Windows 1.0 Development Release 5
|Build of Windows 1.0|
Windows 1.0 Development Release #5 is a pre-release build of Windows 1.0. This build is the fifth in the Development Release series, intended to help application developers design and develop their applications to work with Windows. According to
INSTALL.BAT, it was compiled on 1984-11-01. It is the earliest leaked build of Windows so far.
By default, this build is installed to
C:\windows\test, with development resources in
C:\windows\bin. Also included are several mockup applications, namely Chart, Graph, PPDemo, Sample and Template, along with their source code. The overall UI design philosophy was not finalized yet, which can be clearly seen in dialogs - some, like the standard Windows dialogs, use a menu bar rather than OK and Cancel buttons, while custom dialogs tend to look completely different.
- 1 System Requirements
- 2 Installation
- 3 Issues, fixes and enhancements
- 4 Interesting findings
- 5 Screenshots
- 6 References
INSTALL.BAT, the following is required:
|The following equipment is required:
The following software is required:
The installation is done with a simple batch script named
INSTALL.BAT. Using PCem or 86Box is recommended since this build depends on an IBM XT or AT and a Bus/Serial mouse.
Please note: the instructions below are somewhat outdated by now and may therefore no longer guide you accurately through the setup procedure.
1. Download PCem v0.5 (it may work with newer versions, however for example 0.7 has broken disk support)
2. Download Generic clone XT BIOS ROM
3. Extract PCem to a folder of your choice, extract pcxt.rom from genxt.zip to roms\genxt
4. Run PCem
5. Create a HDD (Disc -> Configure Hard Discs...) If you have no idea what to put in, you can use 32 sectors, 16 heads and 30 cylinders for ~8MB HDD.
6. Parition and format the HDD
- 6.1 Insert the first floppy of DOS of your choice (tested with DOS 2.11): Disc -> Change drive A:
- 6.2 Reboot if needed
- 6.3 Run fdisk, choose 1, Y, press Esc twice and let it reboot
- 6.4 Run format C: (Y, Enter)
7. Install DOS on the HDD (you can skip this step if you wish to use DOS bootdisk everytime)
- 7.1 Run sys C:
- 7.2 Run copy *.* C:\*.*
- 7.3 Eject the floppy (Disc -> Eject drive A:) and reboot
8. Install Microsoft Windows 1.0 Development Release #5
- 8.1 Insert the first floppy of your DR5 setup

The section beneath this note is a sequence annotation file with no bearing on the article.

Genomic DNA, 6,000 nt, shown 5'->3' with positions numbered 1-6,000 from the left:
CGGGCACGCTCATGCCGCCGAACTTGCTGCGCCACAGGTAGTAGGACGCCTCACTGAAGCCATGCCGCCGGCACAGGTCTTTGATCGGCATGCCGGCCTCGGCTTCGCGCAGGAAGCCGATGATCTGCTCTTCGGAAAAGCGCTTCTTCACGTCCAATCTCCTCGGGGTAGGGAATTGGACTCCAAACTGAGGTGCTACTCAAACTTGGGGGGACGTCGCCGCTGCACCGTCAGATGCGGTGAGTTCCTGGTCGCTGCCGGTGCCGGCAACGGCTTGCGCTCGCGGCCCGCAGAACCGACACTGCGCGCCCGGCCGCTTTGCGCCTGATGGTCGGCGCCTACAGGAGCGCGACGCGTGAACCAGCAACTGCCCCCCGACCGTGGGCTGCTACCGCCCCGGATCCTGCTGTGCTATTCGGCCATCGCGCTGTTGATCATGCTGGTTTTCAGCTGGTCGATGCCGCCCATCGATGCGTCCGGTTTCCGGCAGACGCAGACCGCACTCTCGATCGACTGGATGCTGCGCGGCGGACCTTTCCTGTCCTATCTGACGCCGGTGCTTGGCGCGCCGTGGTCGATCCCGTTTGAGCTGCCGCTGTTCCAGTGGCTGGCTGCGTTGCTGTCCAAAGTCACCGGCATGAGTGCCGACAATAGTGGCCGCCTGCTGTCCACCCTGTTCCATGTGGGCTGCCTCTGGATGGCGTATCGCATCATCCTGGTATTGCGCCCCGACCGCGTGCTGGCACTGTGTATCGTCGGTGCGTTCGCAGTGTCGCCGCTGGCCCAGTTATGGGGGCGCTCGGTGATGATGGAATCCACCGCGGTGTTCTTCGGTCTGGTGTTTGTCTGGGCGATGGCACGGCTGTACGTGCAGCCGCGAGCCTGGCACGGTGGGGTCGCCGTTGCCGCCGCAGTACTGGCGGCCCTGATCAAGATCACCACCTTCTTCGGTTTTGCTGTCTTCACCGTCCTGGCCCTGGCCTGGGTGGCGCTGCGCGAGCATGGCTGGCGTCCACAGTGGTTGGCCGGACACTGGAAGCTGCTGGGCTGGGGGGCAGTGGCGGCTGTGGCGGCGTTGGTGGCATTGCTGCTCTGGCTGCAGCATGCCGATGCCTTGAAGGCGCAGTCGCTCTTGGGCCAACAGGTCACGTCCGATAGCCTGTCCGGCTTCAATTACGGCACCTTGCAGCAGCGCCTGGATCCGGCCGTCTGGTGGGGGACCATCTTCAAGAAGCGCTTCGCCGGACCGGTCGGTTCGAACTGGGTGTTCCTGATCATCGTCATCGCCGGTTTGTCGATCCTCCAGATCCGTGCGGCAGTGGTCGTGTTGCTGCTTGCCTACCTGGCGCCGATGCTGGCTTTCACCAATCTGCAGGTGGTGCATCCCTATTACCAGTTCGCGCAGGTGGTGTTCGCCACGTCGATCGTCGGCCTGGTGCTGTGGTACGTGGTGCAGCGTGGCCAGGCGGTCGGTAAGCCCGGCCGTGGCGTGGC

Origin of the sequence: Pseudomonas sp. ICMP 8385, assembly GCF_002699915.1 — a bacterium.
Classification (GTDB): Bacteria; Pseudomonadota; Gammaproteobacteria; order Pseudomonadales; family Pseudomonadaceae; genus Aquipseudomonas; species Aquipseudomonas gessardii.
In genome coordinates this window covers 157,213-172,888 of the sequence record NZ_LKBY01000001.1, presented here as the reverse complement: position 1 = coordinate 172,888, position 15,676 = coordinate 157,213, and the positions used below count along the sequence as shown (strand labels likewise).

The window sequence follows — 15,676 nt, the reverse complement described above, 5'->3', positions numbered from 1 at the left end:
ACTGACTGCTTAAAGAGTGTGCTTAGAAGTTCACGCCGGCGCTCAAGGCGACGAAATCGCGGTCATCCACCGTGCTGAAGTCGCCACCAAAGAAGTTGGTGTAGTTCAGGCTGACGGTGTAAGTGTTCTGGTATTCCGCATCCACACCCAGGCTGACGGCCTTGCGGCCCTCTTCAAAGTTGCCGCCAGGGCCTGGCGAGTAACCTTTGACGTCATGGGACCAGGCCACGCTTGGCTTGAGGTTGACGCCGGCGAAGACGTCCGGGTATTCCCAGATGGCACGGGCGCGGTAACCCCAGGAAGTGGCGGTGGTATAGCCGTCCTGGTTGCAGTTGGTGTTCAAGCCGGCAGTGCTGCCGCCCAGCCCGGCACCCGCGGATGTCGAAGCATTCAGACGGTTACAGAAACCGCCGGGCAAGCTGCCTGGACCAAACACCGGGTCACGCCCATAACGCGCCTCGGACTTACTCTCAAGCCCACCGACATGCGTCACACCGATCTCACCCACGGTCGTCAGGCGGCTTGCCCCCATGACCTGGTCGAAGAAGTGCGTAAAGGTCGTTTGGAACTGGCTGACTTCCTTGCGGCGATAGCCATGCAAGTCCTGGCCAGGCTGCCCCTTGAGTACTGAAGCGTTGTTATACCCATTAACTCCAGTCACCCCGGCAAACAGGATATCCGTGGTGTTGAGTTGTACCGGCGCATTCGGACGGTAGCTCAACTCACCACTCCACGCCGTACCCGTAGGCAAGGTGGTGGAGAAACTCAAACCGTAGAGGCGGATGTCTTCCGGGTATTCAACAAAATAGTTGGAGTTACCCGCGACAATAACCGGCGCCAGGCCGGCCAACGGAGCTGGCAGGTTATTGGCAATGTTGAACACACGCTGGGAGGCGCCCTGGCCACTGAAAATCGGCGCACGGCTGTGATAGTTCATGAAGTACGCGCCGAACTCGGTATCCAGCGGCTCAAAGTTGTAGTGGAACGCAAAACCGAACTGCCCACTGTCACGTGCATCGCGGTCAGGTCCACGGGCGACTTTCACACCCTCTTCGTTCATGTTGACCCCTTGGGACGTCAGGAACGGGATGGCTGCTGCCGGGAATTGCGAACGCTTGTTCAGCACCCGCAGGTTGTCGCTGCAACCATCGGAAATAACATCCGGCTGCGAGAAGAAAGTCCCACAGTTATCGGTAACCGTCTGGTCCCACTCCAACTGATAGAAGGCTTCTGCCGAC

- 8.2 Run copy A:\install.bat C:\
- 8.3 Run C:\install.bat
- 8.4 Confirm the 4 prompts, answer Yes to any question
- 8.5 After another confirmation, it should start copying from Disk 1 If you have the mouse captured, make sure to press CTRL+END while it's copying! Otherwise, the keypress would count as a command to continue!
- 8.6 After it asks you, insert Disk 2, press enter (again, don't forget to uncapture your mouse)
- 8.7 After it asks you, insert Disk 3, press enter
- 8.8 Confirm the last prompt
- 8.9 Eject drive A:
- 8.10 Reboot
Now every time you want to run Windows, type
cd C:\windows\test and
mswin (or add these lines to your
AUTOEXEC.BAT file to automatically start Windows on system boot).
Issues, fixes and enhancements
Development Release 5 is still a rather early build and thus has some notable performance and stability issues. Prolonged or memory intensive use (e.g. running many applications at the same time) can cause the build to hang or crash without warning, sometimes to the point where only a hard reboot will restore functionality to the system.
Starting Notepad may cause the system to hang or crash if the configuration file
USER.PRO is present in the
\windows\test directory. You can work around this issue by either deleting, renaming or moving the file, but the better solution is to add these two lines to your
Notepad and Control Panel problem
Notepad and Control Panel will only start once per session. Trying to start them for the second time will only result in a brief cursor change from normal to hourglass and then back to normal. The reason for this is because unlike other applications, they attempt to register their class again on every start, which fails and consequently causes the initialization procedure to fail as well. Removing the call to RegisterClass allows the modded executable to run every time once the original one was started once.